Jack Yearian was looking to make a statement.
After his 2013 season ended with an injury shortly before the Class 4A state cross country meet and a finish out of the top 20, he decided that this year would be about staying healthy and mentally focused.
It worked, as Yearian kicked off his junior season at Bellarmine Prep with a win in the Bellarmine Invitational on Saturday in 10 minutes, 0.10 seconds.
“It was super exciting, and I was glad I could win at home,” he said. “I went out and just was going to see what I had ... I felt good a little early, so I just kind of went and gave it my all.”
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Yearian said that with about 800 meters to go, he felt confident about staying ahead of Central Kitsap’s Cameron Carroll (10:15.65), and shifted his focus to a personal objective: breaking the 10-minute mark.
“That was a big goal for me,” he said, “and it pushed me.”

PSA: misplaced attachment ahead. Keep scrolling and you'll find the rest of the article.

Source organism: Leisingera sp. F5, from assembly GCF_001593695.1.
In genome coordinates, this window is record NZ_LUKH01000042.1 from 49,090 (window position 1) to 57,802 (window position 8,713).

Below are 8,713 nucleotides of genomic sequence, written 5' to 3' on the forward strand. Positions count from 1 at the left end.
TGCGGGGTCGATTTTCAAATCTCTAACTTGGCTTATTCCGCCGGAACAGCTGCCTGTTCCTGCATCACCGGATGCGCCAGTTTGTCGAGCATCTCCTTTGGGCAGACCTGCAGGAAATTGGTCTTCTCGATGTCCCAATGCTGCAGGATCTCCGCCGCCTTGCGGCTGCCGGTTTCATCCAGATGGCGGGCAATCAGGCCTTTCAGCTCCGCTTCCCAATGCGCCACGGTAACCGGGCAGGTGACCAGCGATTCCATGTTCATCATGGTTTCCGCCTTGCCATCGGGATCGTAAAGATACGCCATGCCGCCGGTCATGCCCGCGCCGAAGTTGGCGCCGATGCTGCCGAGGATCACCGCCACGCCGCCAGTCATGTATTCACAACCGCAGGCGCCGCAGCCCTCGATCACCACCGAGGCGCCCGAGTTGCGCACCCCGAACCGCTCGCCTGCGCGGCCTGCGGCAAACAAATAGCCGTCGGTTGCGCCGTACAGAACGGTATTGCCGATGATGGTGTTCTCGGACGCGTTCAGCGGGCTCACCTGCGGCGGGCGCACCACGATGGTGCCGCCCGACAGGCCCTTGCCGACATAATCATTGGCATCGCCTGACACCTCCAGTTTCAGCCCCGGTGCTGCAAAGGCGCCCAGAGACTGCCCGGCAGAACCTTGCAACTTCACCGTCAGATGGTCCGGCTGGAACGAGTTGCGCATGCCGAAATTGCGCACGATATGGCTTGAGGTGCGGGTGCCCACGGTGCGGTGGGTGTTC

Yearian’s performance helped Bellarmine Prep to a second-place finish in the team standings, with 96 points, behind Central Kitsap (76) and ahead of Blanchet (100).
Defending state champion Bellarmine Prep narrowly won the girls competition, with 66 points, ahead of Aloha of Beaverton, Oregon, (68) and Skyline (73).
Lions coach Matt Ellis said that he was pleased with his team’s performance, especially since they graduated two of their top five girls, and did not run a complete varsity team on Saturday.
“We feel good,” he said. “It’s just a great way to kick off the season.”
Ellis added that seeing strong programs such as Aloha and Skyline is an added benefit to starting the season with an invitational.
“It makes you better,” he said. “I welcome the competition.”
Defending 3A state champion Andrea Masterson won the girls competition in 11:17.46.
“It was a pretty fast race,” said Masterson, a senior at Lakeside of Seattle, who added that the high-70s temperature spurred her to move faster. “It was good to be done.
“I don’t really enjoy running in the heat much.”
Similar to the 2013 state meet, Masterson bested her teammate, sophomore Sophie Cantine (12:02.39), for the win. But she didn’t know who was behind her — or how far back.
“One of my paranoias is that I never look behind me,” she said, “so I never know who’s where.
“I kind of used the crowd to figure out if someone was behind me, and I didn’t really stop pushing until the end, when I was across the finish line.”